written by Kim Jackson M.S.S.F. (Member of the Society of Shoe Fitters), director at Klodhoppers Ltd (Hove & Haywards Heath). Kim is a guest blogger who works just down the road from Back 2 Balance. She is a keen chiropractic advocate as well as looking after your children’s feet. She and her team at Klodhoppers, provide expert care and advise, on shoes and their fittings.

Shoes black students.

Here at Klodhoppers we are often asked lots of foot-related questions, and not simply about shoes and how they fit. Consequently, we thought that we would arrange an in-store event for our customers in order to get their questions answered by an expert.

During National Shoe Fitting Week 2013 (in March), we invited Neeta Still, a local podiatrist (based in Haywards Heath) to be available for a free drop-in session within each of our shops during the campaign week. (www.happyfeetclinic.co.uk)

She was on hand to answer any health-related questions that parents had about their children’s feet. Neeta spent one day in our Hove shop and one day in our Haywards Heath shop. There were many questions asked by parents about foot health such as skin and nail problems, concerns with gait and posture, orthotic inserts etc, which Neeta is more qualified to answer than us. We are planning to hold more of these sessions in the future as it was clear that parents really appreciated having their questions answered and any fears allayed.

There were a lot of frequently asked questions about feet and footwear in general – many people regard footwear as purely shoes, but it does apply to any covering for the foot and can include Babygrows and sleep suits, socks, tights etc.

Here are some answers to some of the more commonly asked questions which we thought would be good to share with parents.

Babygrows and sleep suits – try not to keep your baby in a sleep suit that is too small for her. If the foot part is too small or the leg/body length is too short, then the toes will be crammed and forced to curl.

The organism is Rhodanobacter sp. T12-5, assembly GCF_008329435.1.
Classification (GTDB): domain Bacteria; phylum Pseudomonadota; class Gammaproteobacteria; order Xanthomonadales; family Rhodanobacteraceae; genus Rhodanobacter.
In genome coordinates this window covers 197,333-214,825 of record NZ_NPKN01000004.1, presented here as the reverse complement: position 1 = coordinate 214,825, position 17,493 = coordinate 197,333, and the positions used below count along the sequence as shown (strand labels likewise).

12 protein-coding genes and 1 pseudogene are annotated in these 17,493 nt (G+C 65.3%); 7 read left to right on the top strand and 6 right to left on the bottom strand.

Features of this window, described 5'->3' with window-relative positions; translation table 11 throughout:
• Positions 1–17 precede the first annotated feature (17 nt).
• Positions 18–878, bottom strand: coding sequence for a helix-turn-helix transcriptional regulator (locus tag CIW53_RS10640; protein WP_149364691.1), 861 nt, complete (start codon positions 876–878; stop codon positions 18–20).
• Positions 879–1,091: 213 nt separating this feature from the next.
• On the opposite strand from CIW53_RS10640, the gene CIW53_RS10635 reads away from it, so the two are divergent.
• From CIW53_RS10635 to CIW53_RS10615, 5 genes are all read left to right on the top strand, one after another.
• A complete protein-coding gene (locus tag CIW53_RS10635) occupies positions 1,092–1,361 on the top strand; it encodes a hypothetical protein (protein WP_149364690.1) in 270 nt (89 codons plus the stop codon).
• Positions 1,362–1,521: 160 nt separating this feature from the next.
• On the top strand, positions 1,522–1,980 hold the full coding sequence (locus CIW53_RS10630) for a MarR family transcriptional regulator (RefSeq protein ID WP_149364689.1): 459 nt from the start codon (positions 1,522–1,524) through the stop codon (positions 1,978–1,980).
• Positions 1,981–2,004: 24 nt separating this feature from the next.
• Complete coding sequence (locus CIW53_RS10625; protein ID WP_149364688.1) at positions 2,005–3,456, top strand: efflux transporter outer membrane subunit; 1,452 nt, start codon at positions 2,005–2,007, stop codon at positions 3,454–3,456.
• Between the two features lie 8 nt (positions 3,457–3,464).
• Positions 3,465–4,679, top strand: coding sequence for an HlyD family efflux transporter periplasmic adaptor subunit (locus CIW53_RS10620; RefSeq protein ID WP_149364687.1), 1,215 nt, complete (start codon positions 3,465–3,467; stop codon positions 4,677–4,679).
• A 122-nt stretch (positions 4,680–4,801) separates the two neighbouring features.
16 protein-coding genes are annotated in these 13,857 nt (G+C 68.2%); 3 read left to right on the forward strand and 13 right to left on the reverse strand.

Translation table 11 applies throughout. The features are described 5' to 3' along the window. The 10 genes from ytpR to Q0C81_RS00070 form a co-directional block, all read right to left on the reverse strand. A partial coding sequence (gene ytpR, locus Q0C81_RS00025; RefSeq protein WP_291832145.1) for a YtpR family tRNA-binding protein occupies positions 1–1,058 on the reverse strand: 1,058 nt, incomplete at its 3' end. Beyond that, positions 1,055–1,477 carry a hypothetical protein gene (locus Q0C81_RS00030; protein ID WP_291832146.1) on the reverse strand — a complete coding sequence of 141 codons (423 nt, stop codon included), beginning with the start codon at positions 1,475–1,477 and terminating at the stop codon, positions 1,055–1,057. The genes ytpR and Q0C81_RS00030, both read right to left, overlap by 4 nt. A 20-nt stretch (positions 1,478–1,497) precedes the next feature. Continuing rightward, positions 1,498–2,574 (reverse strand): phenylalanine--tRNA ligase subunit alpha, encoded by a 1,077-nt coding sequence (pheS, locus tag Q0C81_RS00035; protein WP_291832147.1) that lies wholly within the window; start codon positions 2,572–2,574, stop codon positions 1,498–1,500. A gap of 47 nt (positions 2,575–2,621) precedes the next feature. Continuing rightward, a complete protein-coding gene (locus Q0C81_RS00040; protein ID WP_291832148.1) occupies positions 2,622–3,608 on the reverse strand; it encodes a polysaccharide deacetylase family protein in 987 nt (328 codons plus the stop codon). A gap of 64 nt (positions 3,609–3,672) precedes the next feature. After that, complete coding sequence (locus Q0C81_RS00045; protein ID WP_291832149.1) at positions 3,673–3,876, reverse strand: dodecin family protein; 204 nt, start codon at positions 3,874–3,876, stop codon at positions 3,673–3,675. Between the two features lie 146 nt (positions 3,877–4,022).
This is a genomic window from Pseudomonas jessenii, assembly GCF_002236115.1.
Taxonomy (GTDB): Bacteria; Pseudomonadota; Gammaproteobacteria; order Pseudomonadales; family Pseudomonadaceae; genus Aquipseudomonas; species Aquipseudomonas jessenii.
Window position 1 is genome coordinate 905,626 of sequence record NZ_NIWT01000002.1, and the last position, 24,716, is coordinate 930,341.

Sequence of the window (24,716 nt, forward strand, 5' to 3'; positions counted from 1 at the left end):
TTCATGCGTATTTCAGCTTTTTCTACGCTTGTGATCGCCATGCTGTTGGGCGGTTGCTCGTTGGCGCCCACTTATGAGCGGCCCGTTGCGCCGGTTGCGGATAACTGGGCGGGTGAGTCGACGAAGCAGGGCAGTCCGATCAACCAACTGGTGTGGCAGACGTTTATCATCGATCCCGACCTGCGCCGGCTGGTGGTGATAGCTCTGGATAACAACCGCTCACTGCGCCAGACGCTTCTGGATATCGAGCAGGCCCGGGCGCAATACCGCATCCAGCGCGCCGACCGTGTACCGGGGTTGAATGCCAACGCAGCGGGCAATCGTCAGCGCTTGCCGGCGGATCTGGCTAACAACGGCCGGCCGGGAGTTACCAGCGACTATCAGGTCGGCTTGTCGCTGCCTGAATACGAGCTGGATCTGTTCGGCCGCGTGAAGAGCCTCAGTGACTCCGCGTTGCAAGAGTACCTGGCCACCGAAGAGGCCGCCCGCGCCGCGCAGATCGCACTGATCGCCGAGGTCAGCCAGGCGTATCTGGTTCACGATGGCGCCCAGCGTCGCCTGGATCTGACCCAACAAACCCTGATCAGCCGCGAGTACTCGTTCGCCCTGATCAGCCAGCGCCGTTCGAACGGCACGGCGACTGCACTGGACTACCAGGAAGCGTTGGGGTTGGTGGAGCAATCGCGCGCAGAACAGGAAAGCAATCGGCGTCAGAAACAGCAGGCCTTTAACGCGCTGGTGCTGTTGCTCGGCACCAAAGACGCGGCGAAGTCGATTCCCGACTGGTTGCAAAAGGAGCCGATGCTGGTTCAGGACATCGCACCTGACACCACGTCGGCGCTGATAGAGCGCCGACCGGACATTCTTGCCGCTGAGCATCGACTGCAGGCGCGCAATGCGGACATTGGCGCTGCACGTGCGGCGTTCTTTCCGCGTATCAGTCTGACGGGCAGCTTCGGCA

Pram shoes – hard-soled pram shoes should only be worn for special occasions for a limited time such as a wedding or christening. Soft-soled pram shoes, bootees, or slipper socks/moccasins are the best way to insulate a child’s feet and give protection. This type of footwear does not cram the toes or constrict the ankles.

Socks and tights – any type of hosiery, particularly if it is regularly tumble dried, may shrink over time causing the movement of the toes to be restricted. Children’s socks and tights should be checked regularly, especially when new shoes have been bought due to a growth spurt. (Remember to check wellies for size too!)

Knitted bootees – these are less popular today, however they are great for insulating the feet, and care should be taken with their size. Also, if they are open weave then parents should make sure that any fibres do not work loose and wrap around any individual toes and cut off the circulation.

School shoes – it is always difficult to describe the ‘perfect’ shoe for a child’s foot, but a typical ‘school shoe’ is normally considered an ideal shoe. This means that the feet have been assessed and measured for length, width and depth. The toe-area is ‘foot-shaped’ and of sufficient depth to allow the toes to move freely. The heel height should be no greater than 4cm with a broad base of shock-absorbing material. It should also fit snugly around the heel area, and is held in place on the foot with laces or a Velcro strap. The ideal material should be breathable, such as leather.